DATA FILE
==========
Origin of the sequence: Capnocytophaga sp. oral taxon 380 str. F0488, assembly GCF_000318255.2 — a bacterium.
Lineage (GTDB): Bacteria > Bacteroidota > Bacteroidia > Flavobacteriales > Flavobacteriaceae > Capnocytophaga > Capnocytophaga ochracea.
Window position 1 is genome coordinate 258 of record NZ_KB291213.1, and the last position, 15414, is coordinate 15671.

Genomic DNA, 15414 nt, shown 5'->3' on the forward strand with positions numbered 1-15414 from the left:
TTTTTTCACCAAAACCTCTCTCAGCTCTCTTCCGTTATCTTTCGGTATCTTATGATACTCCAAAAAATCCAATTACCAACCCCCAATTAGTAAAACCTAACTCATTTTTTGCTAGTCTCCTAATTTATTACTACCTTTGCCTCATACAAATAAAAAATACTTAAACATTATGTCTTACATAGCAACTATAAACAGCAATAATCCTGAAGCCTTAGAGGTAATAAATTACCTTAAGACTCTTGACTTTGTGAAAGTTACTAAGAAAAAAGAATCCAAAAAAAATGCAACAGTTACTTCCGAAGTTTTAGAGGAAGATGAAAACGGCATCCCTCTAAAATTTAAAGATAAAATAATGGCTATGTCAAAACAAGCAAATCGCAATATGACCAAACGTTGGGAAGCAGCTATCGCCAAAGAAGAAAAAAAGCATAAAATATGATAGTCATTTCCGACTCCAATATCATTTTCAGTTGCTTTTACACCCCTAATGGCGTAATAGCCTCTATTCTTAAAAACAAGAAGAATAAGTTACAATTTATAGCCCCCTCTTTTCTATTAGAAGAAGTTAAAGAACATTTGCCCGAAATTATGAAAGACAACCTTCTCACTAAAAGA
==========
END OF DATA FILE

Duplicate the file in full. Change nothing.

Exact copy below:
Origin of the sequence: Capnocytophaga sp. oral taxon 380 str. F0488, assembly GCF_000318255.2 — a bacterium.
Lineage (GTDB): Bacteria > Bacteroidota > Bacteroidia > Flavobacteriales > Flavobacteriaceae > Capnocytophaga > Capnocytophaga ochracea.
Window position 1 is genome coordinate 258 of record NZ_KB291213.1, and the last position, 15414, is coordinate 15671.

Genomic DNA, 15414 nt, shown 5'->3' on the forward strand with positions numbered 1-15414 from the left:
TTTTTTCACCAAAACCTCTCTCAGCTCTCTTCCGTTATCTTTCGGTATCTTATGATACTCCAAAAAATCCAATTACCAACCCCCAATTAGTAAAACCTAACTCATTTTTTGCTAGTCTCCTAATTTATTACTACCTTTGCCTCATACAAATAAAAAATACTTAAACATTATGTCTTACATAGCAACTATAAACAGCAATAATCCTGAAGCCTTAGAGGTAATAAATTACCTTAAGACTCTTGACTTTGTGAAAGTTACTAAGAAAAAAGAATCCAAAAAAAATGCAACAGTTACTTCCGAAGTTTTAGAGGAAGATGAAAACGGCATCCCTCTAAAATTTAAAGATAAAATAATGGCTATGTCAAAACAAGCAAATCGCAATATGACCAAACGTTGGGAAGCAGCTATCGCCAAAGAAGAAAAAAAGCATAAAATATGATAGTCATTTCCGACTCCAATATCATTTTCAGTTGCTTTTACACCCCTAATGGCGTAATAGCCTCTATTCTTAAAAACAAGAAGAATAAGTTACAATTTATAGCCCCCTCTTTTCTATTAGAAGAAGTTAAAGAACATTTGCCCGAAATTATGAAAGACAACCTTCTCACTAAAAGA